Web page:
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ARS Home » Pacific West Area » Parlier, California » San Joaquin Valley Agricultural Sciences Center » Crop Diseases, Pests and Genetics Research » Research » Publications at this Location » Publication #362022

Research Project: Identification of Novel Management Strategies for Key Pests and Pathogens of Grapevine with Emphasis on the Xylella Fastidiosa Pathosystem

Location: Crop Diseases, Pests and Genetics Research

Title: Exploring the role of phenolic and terpenoid compounds in grapevine defense against pathogens and insects

item Wallis, Christopher

Submitted to: American Chemical Society Abstracts
Publication Type: Abstract Only
Publication Acceptance Date: 4/8/2019
Publication Date: 8/25/2019
Citation: Wallis, C.M. 2019. Exploring the role of phenolic and terpenoid compounds in grapevine defense against pathogens and insects. Proceedings of the 258th American Chemical Society National Meeting and Exposition, Aug 25-29, 2019, San Diego, CA. Available:

Interpretive Summary:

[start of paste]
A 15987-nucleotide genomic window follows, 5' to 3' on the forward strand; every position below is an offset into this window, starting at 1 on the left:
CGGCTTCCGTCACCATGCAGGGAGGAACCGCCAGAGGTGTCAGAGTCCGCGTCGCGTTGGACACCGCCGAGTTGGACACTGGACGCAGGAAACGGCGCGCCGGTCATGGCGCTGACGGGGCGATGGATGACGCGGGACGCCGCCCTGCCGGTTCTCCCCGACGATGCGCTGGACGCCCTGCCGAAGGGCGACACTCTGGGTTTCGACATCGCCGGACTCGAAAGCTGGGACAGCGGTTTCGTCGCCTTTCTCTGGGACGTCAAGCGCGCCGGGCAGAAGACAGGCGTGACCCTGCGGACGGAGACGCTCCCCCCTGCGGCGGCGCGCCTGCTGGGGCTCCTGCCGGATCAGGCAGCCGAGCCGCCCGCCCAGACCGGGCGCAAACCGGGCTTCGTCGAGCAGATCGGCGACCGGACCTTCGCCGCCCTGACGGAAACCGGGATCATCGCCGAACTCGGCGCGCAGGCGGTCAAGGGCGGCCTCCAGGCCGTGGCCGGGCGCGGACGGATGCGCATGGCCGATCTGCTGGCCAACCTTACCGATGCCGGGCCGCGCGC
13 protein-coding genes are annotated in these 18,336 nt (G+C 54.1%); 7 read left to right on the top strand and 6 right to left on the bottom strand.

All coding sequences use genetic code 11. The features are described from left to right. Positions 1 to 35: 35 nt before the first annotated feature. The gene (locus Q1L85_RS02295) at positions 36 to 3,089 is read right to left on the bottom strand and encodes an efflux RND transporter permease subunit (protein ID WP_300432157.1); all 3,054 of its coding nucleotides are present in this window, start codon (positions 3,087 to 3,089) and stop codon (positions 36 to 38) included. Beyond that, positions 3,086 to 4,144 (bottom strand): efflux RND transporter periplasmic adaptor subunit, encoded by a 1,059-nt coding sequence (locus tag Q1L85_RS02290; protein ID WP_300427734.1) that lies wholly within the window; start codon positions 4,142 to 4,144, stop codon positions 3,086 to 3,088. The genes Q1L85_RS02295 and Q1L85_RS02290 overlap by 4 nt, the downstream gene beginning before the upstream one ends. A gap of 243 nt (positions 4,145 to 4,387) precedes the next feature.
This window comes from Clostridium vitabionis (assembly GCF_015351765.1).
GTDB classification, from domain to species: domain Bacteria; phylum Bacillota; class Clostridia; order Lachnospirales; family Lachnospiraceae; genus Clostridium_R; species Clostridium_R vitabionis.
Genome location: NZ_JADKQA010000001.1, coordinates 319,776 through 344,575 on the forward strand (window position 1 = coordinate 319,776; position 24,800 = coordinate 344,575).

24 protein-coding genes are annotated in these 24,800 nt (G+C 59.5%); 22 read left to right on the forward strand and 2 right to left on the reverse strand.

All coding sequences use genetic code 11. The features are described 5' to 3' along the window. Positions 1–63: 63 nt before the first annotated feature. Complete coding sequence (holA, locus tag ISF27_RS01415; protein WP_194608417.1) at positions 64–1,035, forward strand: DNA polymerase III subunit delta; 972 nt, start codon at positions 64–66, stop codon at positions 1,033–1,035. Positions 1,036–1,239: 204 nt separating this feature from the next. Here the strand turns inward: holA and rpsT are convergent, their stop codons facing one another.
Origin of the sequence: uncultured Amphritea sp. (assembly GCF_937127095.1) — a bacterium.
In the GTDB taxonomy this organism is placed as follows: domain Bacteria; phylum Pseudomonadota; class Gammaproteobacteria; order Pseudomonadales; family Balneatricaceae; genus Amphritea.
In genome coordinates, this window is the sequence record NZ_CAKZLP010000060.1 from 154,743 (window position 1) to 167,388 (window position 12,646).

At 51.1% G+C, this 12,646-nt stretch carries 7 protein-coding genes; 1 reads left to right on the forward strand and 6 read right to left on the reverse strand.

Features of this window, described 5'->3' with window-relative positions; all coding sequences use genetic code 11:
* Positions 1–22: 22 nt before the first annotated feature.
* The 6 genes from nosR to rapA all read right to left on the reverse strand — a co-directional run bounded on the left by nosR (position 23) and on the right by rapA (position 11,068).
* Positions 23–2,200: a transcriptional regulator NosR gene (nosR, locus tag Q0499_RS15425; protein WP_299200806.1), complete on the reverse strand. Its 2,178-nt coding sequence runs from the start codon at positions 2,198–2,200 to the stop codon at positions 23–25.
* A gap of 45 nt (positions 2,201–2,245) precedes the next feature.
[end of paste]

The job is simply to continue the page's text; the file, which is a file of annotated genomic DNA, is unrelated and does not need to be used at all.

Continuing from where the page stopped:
Technical Abstract: Plants, including grapevines, rely on a variety of physiological responses to combat infections and herbivory, including the increased production of phenolic and terpenoid compounds. Our understanding of the roles of these compounds in defense has increased greatly over the past decade. However, most studies are limited to one pest or pathogen on one host at a time, even though plants are known to encounter multiple threats at once. Therefore, research was undertaken to examine how plant species, especially grapevine, respond to microbial pathogen infection by bacteria, fungi, and viruses, and animal herbivory by nematodes and sharpshooters. Upon infection with the bacterial pathogen Xylella fastidiosa, the fungal pathogen Neofusicoccum parvum and Grapevine red blotch virus grapevines were observed to have increased phenolic levels early in the infection process, but terpenoid levels remained relatively similar to levels in non-infected plants. The root knot nematode was not observed to affect phenolics when colonizing grapevine, and terpenoids have yet to be examined. Glassy-winged sharpshooter activity did not alter grapevine phenolic compound levels but did increase levels of specific terpenoids (alpha-farnesene and beta-ocimene) presumably to attract parasitic wasps, a natural predator. Additional experiments are underway to observe how induced shifts in phenolic and terpenoid levels from one infection or infestation could affect another. Furthermore, a series of in vitro studies are underway to observe how phenolic compounds affect pathogen growth. These studies observed that increased phenolic levels were often ineffective at preventing pathogen growth, and, at times, could be utilized by certain pathogens to improve the survival of the microbe. Overall, the role of phenolic compounds in plant defense has proven to be complicated and varies depending on the host, pathogen, and environment of the pathosystem.